I have a one year old maple tree in a flower pot. I rescued
this tree from my gutters, placing it into the pot with the
material from the gutter. It survived the transfer very
well and is now about 30cm tall.
The tree has been out in our side yard, in the sun, for most
of the summer. The question is: what should I do with it for
the winter? I am worried that the roots will be too exposed
to the cold, being that they are not buried in the ground.
Should I bring it in the house?
The tree is located on Long Island, New York. The winters
are fairly mild here. If it survives the winter I am planning
to plant it in the ground next spring/summer.
my Japanese maple does just fine all winter in zone 5 in a big pot out of the
and out of the sun. if you are worried, dig the pot in a sheltered position.
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I grew a Maple tree in a large pot for about 3 years. I live in the Metro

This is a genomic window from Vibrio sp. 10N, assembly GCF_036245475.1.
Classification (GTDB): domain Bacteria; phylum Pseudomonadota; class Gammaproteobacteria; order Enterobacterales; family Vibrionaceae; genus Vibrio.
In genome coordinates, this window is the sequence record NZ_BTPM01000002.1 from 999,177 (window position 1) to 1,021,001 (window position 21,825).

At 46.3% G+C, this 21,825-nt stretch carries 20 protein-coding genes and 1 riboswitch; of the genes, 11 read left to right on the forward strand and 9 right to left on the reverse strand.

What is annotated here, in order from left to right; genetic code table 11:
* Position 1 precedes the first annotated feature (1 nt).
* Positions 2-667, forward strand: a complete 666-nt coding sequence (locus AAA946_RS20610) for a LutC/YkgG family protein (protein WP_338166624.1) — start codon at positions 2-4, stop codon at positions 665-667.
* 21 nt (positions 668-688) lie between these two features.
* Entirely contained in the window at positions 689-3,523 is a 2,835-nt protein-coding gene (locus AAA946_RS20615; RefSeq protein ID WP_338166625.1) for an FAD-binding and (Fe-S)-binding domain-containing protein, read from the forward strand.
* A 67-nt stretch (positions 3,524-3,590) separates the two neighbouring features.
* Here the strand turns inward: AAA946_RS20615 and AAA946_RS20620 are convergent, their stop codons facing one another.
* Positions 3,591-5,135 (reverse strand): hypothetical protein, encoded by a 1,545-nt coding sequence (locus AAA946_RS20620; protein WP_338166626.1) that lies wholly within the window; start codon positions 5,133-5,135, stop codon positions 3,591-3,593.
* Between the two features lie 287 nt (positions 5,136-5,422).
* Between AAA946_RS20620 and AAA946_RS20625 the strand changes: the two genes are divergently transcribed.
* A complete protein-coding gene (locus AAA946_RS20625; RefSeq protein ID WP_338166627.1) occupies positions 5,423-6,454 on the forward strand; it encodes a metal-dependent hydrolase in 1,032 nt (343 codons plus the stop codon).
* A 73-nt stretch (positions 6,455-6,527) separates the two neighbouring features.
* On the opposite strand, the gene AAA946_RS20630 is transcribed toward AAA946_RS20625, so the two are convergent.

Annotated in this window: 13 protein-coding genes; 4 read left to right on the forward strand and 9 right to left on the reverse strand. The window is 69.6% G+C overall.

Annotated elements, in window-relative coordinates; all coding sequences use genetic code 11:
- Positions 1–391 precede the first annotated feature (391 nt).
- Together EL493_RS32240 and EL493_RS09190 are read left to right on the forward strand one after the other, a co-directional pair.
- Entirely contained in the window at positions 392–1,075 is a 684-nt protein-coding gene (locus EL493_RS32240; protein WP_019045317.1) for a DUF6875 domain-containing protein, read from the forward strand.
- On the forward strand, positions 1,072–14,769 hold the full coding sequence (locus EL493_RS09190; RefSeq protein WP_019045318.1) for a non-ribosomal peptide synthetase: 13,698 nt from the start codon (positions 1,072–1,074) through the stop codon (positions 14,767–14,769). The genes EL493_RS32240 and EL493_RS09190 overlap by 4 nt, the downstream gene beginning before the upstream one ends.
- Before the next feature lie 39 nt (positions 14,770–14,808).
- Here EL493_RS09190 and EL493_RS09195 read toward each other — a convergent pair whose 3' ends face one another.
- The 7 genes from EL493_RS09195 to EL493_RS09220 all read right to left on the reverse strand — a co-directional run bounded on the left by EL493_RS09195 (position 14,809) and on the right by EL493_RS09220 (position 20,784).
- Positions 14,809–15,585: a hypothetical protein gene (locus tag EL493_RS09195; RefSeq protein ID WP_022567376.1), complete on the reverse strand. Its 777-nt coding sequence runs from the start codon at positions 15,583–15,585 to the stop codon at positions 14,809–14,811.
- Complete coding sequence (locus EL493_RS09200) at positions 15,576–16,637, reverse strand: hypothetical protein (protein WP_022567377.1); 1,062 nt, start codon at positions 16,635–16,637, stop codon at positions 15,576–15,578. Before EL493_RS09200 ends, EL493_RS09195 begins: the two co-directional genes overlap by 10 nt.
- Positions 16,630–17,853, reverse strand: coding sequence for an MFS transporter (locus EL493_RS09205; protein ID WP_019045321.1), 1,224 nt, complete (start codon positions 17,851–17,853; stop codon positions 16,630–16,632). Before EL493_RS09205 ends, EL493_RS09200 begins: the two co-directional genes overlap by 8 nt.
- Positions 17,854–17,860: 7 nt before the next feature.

Detroit area of Michigan and our winters on average go down to 0 - 10 degree
F. All I basically did was put the pot in the winter time was keep it out
of the wind and sun and right next to the house. My only problem was a just
grew like a weed and after the 1 summer I had to cut the top off when it
reached 6 feet. I finally planted it in a friend's yard and it continued
it's grow to a height of about 15 feet with two trunks forming a V..
If this ONE-YEAR old maple is already 30cm tall, all bets are it's a
norway maple, a weed in the northeast on the same level as kudzu in
the south. If the leaves are very pointy and over 6-12 inches wide
(normal native maple leaves are small, 3-5 inches), and are mostly
turning yellow (native maples are mostly bright red), then please
remove it. Pull out all the other ones in your yard, too (I'm
positive theres several...dozens even), and then find a native sugar
maple and take care of that one. Or an oak seedling, but they have
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